“Clutter drains your energy – and you don’t realize it till it’s gone. Every item in your home has an energy to it. When items go a long time unused, unloved and uncared for, they become stuck, stagnant energy that actually physically drains you of your energy.”
~ Ariane Benefit
This week is National Clean Out Your Drawers Week. Okay, I made that up. But seriously, this is a great time of year to do this.
- The weather is still too cold to do much outside, but we are all itching for the activity of spring.
- Getting rid of excess stuff saves time in your daily life. How long does it take to find a new battery in your house?
- You can make money from all the great things you find, and who couldn’t use a few extra bucks these days?
There are a few guidelines that will make the process easier:
- Start small. Instead of getting ambitious to clean out all your drawers in one day (and making a mess of your house), split the project into bite-sized pieces. One drawer a day or 3 every weekend is a good start.
- Make a list of of people/places to donate or sell. This will keep your mind focused as you go through the process. For instance, knowing that your friend Susie has just lost a lot of weight and is in need of clothes will make donating much easier. Or all your spare office equipment would be a great find for an entrepreneur looking for supplies on Craigslist.
- Have bins with you when you start – one for trash, one for recyclables, one for items to sell/donate, and one for items that should be stored somewhere else. Use a bag for the trash and laundry baskets for the others. If you pile it first you may run out of steam before you finish, leaving a big mess.
- Make a decision on every item in 3 seconds. If you have to talk yourself into reasons to keep the item, you are just justifying it. You know within 3 seconds if you really use it.
- Ask your friends if they want to do the same thing. You can band together to swap clothes, household appliances, children’s toys, or organize a group yard sale in a few weeks.
I’ve been cleaning drawers for a couple of days and keep asking myself “what was I thinking?” Why does someone with stick-straight hair need curl activator? And why do I still have my last 2 cell phones?
Below you will find a list of places to donate and sell your items. We have had great luck on Craigslist, even to advertise free items for people to pick up (box of cords, anyone?).
Sell your stuff:
- Craiglist is free. Be sure to get cash instead of checks.
- eBay is for the more serious seller or if you have eccentric, valuable, or hard-to-find items. You can also find vendors in your area who will list and sell your items on eBay for a small cut. eBay charges a fee.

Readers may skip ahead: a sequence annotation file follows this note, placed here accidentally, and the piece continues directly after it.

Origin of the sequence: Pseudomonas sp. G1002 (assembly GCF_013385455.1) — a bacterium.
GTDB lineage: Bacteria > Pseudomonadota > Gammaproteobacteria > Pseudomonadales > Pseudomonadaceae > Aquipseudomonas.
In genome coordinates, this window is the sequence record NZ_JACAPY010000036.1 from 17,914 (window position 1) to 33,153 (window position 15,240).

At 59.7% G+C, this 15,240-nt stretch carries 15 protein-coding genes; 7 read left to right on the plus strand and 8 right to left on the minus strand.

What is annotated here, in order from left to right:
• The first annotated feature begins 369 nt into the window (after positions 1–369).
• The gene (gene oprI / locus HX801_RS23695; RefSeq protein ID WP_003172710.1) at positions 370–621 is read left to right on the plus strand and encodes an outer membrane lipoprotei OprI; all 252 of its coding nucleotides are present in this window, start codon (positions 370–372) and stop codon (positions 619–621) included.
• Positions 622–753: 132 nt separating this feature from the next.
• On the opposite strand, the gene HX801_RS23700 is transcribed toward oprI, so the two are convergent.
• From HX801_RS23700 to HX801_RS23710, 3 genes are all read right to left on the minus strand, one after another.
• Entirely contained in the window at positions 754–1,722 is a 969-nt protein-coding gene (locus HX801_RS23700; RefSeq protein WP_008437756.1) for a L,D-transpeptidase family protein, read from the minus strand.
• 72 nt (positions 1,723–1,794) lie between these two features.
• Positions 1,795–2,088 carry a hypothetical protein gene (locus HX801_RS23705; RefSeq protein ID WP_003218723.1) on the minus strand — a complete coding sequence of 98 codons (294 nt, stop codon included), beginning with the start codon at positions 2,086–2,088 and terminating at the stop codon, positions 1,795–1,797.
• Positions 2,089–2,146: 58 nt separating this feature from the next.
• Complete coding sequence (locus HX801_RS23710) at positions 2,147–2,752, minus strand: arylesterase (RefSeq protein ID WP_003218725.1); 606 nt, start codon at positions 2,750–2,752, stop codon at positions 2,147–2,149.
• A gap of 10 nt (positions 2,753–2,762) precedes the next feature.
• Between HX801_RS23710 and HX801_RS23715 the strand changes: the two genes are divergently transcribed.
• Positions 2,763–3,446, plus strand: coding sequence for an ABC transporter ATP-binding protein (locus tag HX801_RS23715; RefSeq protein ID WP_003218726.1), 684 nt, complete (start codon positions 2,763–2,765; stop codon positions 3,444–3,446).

- Newspaper ads. Buying ads these days usually means you get online ads as well. This is an option if you do not have an active Craigslist community in your area.
- Consignment shops will sell your gently used clothing and accessories. Many people are shopping at consigment shops now to save money and still look good.
- Take your books to a used bookstore. You can get money for your books or a store credit to fund your reading expenses for the next year. A great way to keep your house clutter-free.
- Band with your neighbors for a monster yard sale, though make sure everyone does their part in pricing their items and setting up or you’ll be left with a lot of work.
Recycle/Donate your stuff:
- Earth911 has information and resources to recycle everything from batteries to mattresses.
- Battered women’s shelters can use those travel-sized toiletries you collect from traveling. They also use old cell phones because they dial 911 even without a service plan. Remember, when these women leave they often walk out with nothing.
- Homeless shelters can use your bed linens, blankets, coats, gloves and clothes.
- Donate your old eyeglasses to the Lions Club. They clean and classify the glasses for distribution to needy people around the world. Another option is to get your old glasses tinted to make a pair of prescription sunglasses.
- Do you really need all those bags and backpacks? Consider donating backpacks to foster children (and throw in some school supplies) and use your bags for grocery shopping. It will keep you from accumulating all those plastic bags at home.
Do you have any tips to share? Please leave them in the comments.